This forgiveness is not about God feeling a little bit better about how we affronted him. It isn’t about marking a debt paid. It’s about deleting it from the ledger. In the Psalms, we’re told, “Look how wide also the east is from the west, so far hath he set our sins from us.”[3] There is an infinite distance between us and our sins.

That is the type of forgiveness God models to us. That is the type of forgiveness St Paul exhorts the Christians in Ephesus to live out. That is the forgiveness we are called to today.

Thinking secularly, psychology tells us that the greatest positive impact of forgiveness is in removing the power of an offence over you. If someone insults me and I refuse to forgive them that insult, the insult holds power over me. If I forgive them, the insult becomes meaningless. The reverse can also be true. If I have offended against someone else, and they forgive me, it releases the power that offence had over me.

But I think for many of us, we would see a much deeper spiritual component to this. St John Chrysostom argued that forgiveness is inherently spiritual saying that, “One who forgives does good both to his own soul and to that of the one who has received forgiveness.”[4] If a neighbour sins against me, their sin’s power over me is removed by my forgiveness of them. Thinking more deeply still, when God forgives me for an offence I have made against him, I, as the one forgiven, can also feel the weight of sin removed, and I receive spiritual grace from that forgiveness.

Forgive Others as God has Forgiven You

That’s all fine and good, but even I recognize that I’ve given an entirely abstract discussion of forgiveness. It’s good to know what St Paul means by forgiveness, but really, so what? What do we do with this?

St Paul concludes this passage with an exhortation that the Ephesians should be, “forgiving one another, as God in Christ has forgiven you.”[5] This, says CS Lewis, is at the heart of the Christian faith: “To be a Christian means to forgive the inexcusable, because God has forgiven the inexcusable in you.”[6]

This isn’t about saying we must forgive others as some kind of precondition for receiving forgiveness. It is about remembering the fullness of forgiveness. It is about remembering what Christ has done for us on the cross. The forgiveness of your sins was bought by the precious blood of Christ. We are called to forgive others in the fullness of how God has forgiven us. More than that, God gives us grace in the forgiveness he provides us. Freed from our sins, liberated from the bondage of our offences, we are given grace to forgive others in the fullness of God’s forgiveness of us and to live out the lives St Paul describes in this letter.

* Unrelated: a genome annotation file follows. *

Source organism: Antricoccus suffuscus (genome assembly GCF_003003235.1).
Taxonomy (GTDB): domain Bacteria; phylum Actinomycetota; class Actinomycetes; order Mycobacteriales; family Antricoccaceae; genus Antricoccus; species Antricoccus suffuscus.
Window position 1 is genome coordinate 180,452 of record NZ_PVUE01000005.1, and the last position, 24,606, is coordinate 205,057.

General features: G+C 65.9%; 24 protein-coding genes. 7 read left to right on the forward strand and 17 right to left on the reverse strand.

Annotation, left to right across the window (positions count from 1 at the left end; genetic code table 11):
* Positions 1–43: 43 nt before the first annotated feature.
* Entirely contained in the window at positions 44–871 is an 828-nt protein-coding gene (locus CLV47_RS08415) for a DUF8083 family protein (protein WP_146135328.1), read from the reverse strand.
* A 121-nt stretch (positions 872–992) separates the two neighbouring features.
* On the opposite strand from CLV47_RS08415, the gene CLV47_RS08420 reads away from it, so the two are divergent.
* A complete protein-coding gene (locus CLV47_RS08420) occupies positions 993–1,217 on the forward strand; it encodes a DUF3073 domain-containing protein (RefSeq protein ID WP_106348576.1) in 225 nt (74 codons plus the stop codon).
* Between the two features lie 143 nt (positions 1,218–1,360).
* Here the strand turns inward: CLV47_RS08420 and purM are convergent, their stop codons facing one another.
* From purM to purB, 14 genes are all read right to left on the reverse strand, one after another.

He tells the Ephesians that they are Christians and must live like it, and not like they did before. Our passage today begins with a discussion of the consequences of his previous command to the Ephesians to put on their new selves in Christ, given in Baptism.[7] It’s not enough, says St Paul, simply to stop being greedy or lustful.[8] It’s not enough to give up on “bitterness and wrath and anger and wrangling and slander, together with all malice,”[9] because God doesn’t just want you to stop sinning but truly wants you to be reconciled to himself, and that true reconciliation involves a new lifestyle.

St John Chrysostom uses the analogy of the garden, asking, “what good it is to weed a garden if we do not plant good seed?”[10] That is the beauty of God’s forgiveness. In his forgiveness there is grace: grace to sow seeds of good living. Good habits and dispositions that replace the old, sinful ones.

Giving Thanks for Forgiveness

When we begin to understand this fuller definition of forgiveness, we can begin to understand the significance of forgiveness in the Christian life and its connection to thanksgiving.